And given that it's also equipped with all-wheel drive, it's up for it whether you're threading along tricksy tracks or sticking to tarmacadam. The manual five-speed 'box benefits from a gearlever that's not only close to hand but features a short, accurate throw, making it a pleasure to keep the engine in its sweet spot. It's also pretty refined, even when you're piling on the revs. For the record, 0-62mph takes 12.6 seconds.

Size-wise the Swift fits the conventional footprint of a supermini, occupying a mere 3.8-metres of road. However, while small on the outside it's surprisingly accommodating on the inside. There's a sporty air to the cabin and dash and some upscale finishing such as the sparkling pearl white trim accents on the dash and doors, making for a refreshing contrast to the charcoal-grey trim. A multi-function, flat-bottomed steering wheel does more than just look the part; it feels great in your hands and the girth of the leather-wrapped rim is finger-comfortable on long journeys.

The shapely, black fabric-upholstered seats are lightly bolstered and do a decent job of keeping you in place, slow and fast. And there's loads of room for your front passenger to stretch out and relax. There's even enough space between the front chairs to avoid any elbow clashes. A fist of headroom seals the deal, ensuring even tall passengers will feel at home.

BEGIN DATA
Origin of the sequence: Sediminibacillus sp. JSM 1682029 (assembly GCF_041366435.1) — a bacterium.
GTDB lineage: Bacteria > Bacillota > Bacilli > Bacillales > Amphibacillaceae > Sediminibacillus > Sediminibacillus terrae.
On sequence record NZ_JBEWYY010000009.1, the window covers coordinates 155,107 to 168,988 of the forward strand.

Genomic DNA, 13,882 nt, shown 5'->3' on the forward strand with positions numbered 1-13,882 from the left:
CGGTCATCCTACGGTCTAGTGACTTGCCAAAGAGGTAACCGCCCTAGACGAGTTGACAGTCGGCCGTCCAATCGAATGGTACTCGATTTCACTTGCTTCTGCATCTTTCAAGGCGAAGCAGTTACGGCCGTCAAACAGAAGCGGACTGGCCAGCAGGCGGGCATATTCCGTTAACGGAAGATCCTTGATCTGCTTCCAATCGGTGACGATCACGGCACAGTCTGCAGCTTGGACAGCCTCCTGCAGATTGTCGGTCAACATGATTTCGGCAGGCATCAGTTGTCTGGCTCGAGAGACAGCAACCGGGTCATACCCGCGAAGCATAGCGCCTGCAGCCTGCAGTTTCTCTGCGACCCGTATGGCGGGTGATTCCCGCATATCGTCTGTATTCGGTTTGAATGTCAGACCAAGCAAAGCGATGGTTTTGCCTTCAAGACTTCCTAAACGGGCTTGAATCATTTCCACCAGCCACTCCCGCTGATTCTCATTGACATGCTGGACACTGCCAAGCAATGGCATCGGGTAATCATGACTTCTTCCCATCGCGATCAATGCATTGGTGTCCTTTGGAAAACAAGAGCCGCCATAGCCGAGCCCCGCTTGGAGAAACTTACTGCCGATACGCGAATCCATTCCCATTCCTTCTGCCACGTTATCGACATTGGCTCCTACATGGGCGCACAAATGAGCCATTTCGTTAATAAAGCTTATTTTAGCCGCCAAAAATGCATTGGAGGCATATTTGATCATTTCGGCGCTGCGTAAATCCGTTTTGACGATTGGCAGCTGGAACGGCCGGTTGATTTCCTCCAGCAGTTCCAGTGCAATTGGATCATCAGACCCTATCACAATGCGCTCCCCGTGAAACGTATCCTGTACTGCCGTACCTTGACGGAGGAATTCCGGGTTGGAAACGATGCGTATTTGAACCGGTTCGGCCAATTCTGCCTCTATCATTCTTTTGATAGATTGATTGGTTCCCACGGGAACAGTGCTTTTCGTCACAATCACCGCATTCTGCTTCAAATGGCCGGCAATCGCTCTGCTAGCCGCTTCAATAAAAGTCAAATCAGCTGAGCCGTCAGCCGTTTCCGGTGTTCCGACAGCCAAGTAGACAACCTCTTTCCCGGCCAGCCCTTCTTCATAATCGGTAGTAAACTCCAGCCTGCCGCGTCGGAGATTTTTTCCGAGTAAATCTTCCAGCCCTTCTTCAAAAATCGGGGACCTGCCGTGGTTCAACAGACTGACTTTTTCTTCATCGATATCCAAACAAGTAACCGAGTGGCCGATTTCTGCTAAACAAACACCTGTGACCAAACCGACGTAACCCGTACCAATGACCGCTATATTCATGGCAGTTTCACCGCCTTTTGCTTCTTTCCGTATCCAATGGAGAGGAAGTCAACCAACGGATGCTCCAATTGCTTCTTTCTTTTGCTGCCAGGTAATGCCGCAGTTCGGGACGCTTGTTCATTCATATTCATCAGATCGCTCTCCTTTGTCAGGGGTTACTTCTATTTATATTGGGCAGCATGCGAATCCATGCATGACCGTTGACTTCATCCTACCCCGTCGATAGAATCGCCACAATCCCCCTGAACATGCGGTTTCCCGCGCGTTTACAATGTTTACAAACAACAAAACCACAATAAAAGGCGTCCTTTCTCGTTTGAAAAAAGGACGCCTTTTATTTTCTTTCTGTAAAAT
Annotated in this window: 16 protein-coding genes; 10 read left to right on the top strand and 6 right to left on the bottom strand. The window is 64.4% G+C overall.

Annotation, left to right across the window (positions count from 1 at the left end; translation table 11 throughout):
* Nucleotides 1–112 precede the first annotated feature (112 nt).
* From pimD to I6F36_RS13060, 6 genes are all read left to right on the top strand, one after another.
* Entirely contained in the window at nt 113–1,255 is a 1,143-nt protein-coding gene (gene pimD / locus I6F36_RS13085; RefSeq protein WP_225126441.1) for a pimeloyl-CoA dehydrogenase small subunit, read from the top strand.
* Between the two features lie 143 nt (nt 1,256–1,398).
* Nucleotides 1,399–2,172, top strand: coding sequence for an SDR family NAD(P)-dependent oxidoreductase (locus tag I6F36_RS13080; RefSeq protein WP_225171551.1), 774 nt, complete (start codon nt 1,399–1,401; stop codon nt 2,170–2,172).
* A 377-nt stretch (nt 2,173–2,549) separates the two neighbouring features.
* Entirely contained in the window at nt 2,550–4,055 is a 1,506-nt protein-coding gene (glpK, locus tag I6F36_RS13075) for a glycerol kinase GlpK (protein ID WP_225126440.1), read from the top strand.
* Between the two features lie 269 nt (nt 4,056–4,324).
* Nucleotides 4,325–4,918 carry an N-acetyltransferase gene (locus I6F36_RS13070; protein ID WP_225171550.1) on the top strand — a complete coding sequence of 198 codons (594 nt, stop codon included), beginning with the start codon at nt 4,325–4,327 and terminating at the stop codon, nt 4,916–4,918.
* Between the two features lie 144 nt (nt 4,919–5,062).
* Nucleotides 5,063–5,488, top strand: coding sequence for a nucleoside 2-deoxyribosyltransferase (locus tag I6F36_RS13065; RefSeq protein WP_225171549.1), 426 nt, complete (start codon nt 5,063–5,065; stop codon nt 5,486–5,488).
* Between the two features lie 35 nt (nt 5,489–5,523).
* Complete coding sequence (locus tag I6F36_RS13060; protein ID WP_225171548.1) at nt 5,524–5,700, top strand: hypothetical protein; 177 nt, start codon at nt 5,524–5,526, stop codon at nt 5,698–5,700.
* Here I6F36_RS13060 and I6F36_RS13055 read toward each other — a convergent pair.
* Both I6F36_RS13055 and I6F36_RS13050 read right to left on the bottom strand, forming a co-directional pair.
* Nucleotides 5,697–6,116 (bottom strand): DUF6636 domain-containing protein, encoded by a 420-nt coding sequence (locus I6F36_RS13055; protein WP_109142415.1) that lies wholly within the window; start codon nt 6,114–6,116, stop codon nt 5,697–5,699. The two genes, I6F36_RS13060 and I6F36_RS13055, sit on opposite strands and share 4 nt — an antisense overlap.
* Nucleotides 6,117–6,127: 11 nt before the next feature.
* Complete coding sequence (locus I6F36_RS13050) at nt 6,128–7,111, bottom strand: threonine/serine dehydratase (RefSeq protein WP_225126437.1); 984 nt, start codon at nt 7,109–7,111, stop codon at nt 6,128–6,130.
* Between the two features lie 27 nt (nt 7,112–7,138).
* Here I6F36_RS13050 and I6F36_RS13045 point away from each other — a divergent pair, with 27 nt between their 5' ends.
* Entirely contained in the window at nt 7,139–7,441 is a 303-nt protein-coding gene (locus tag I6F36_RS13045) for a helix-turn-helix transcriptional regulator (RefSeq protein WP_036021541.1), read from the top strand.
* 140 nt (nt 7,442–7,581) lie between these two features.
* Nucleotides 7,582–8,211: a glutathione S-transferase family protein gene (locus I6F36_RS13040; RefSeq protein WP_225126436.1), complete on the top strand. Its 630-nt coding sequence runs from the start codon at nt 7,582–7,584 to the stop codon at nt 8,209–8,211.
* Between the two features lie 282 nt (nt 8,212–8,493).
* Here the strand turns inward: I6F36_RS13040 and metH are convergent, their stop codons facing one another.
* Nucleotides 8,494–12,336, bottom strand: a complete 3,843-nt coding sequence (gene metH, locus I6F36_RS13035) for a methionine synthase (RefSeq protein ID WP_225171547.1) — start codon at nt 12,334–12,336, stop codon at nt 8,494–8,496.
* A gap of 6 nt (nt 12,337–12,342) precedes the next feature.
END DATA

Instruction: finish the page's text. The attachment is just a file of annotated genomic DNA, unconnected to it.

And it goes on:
For the driver it's all win-win: not only is the driving position spot-on but there's excellent forward visibility courtesy of a tall, wide windscreen and slim A-pillars and a rear screen that's deep and wide so no worries about parking or reversing because you also get a reversing camera and rear parking sensors. And while it might not be sexiest part of the car, the rear screen's wash/wipe will be much appreciated on those not-so-rare rainy days.

The comms are homed in the large seven-inch infotainment and navigation touchscreen sited in dash-central. It's intuitive to use and incorporates SatNav with pin-sharp 3D mapping that makes landmarks easy to identify; the navigation is foolproof with quick destination entry and very helpful auto-zoom lane guidance, plus the posted speed limit is clearly shown on active maps.

The ride is as good as
you’ll find in the likes of
a Fiesta or Polo. In other